Tuesday, July 16, 2024

Wheel bearing failure


> > Wheel bearing failure

According to studies conducted by bearing manufacturer SKF, 90% of all OE bearings outlast the life of the vehicle. However, 0.5% of those OE bearings fail because due to damage or wear caused by outside forces. 0.5% translates into 50,000,000 bearings per year.

Wheel bearing failure breakdown

• 1/3 fail due to fatigue• 1/3 fail due to lubrication problems (wrong lubricant, wrong quantity, wrong lubrication interval)• 1/6 fail due to contamination due to water ingress caused by failed seals• 1/6 fail for other reasons like impacts from potholes or driving on rough roads, overloading, unbalanced tires, accident impacts (curb kisses), radical car modification, and improper bearing installation/replacement procedure.

Lubrication problems are a major cause of bearing failure

Whether the bearings are tapered roller, cartridge or hub style, they’re all protected against water and debris ingress by grease seals. Older tapered roller bearings used non-integrated seals that install into the rotor. Newer bearings have integrated seals in the cartridge or hub.

However, no matter the type of seal, all seals can fail and allow water and debris into the bearing and that contaminates the grease causing it to fail. Once the grease fails, the bearing starts to rust and wear.

What causes wheel bearing grease failure?

• Not replacing grease seals when repacking tapered bearings• Water ingress caused by driving through deep puddles• Overheating caused by too much grease (more is not better) or using the wrong grease

Water ingress, grease failure and rust

Wheel bearing spalling damage and how it progresses
Wear, pitting and bruising

Any hard particles traveling with the lubricant can cause a “bruise” or dent on the  bearing or race surface. The dents can also be caused by impacts (potholes and rough road surface). The raised metal around the dent acts as surface-stress risers that cause spalling. Spalling is the pitting or flaking away of bearing material on the races and rolling elements.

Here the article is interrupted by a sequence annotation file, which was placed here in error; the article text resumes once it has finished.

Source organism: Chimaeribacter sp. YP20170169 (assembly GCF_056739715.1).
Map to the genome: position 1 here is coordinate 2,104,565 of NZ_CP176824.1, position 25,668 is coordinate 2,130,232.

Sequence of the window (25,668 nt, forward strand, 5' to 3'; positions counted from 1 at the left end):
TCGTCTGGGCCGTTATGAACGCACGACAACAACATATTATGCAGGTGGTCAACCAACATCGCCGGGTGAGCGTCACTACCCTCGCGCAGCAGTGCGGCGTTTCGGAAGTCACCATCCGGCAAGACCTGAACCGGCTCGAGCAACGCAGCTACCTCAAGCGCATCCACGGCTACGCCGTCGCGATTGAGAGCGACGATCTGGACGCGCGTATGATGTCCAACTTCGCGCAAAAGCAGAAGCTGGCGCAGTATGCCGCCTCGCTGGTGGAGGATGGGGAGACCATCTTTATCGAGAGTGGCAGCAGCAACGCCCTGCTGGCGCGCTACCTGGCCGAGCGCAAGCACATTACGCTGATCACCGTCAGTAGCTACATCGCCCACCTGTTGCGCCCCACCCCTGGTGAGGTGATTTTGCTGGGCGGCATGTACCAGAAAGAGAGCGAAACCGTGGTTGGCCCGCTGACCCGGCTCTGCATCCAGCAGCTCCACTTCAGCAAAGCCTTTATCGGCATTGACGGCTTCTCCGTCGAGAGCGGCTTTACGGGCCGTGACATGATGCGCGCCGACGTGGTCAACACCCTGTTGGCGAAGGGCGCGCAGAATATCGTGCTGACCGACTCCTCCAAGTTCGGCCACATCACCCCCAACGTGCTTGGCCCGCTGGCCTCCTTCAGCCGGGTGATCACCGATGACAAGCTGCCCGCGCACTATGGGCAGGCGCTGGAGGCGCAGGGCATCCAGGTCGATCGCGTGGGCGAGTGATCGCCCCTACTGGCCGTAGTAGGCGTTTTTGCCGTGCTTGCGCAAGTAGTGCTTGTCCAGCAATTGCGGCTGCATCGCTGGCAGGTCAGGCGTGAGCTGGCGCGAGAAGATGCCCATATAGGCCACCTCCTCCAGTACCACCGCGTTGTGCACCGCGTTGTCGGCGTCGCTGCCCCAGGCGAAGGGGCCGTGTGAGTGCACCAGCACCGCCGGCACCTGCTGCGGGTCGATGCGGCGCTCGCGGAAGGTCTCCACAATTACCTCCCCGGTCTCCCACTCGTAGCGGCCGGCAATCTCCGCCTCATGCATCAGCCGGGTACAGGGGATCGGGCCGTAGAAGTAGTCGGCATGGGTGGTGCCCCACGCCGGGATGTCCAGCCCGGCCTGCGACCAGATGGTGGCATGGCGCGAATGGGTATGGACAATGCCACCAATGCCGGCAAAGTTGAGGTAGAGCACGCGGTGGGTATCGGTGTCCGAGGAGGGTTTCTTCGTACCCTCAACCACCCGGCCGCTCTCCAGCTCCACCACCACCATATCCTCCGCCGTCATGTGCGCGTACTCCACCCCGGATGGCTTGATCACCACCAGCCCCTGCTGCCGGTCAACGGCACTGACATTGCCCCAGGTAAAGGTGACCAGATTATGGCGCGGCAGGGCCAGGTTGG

Brinell damage

There are two type of Brinell damage: true brinelling and false brinelling.

True brinelling is common in automotive applications

True brinelling is caused when the load on the bearing is greater than the elastic limit of the ring or bearing material. It can also be caused by shock or impact. It appears as regularly-spaced indentations in the bearing raceway and rolling elements, and an increase in vibration.

False Brinelling

False brinelling is caused by vibrations acting on the bearing while the bearing is in a non-rotating state. The vibration causes the bearing to wear against the race. This rarely happens in automotive bearings and is more common in industrial machines with strong vibrations.

Electrical deterioration in wheel bearings

Electricity will always seek the path of least resistance to ground. In a properly wired vehicle, that path will always be through the grounding cables connected to the engine, firewall and body and then to the negative post on the battery. However, if the engine grounds are missing, the electrical path from the engine to the body and then to the battery will be through the wheel bearings (engine/transmission to axle, to wheel bearing, to steering knuckle/strut, to strut mount, to body, to battery negative battery terminal.

This electrical patch can deteriorate the grease in the bearing, causing the bearing to fail.

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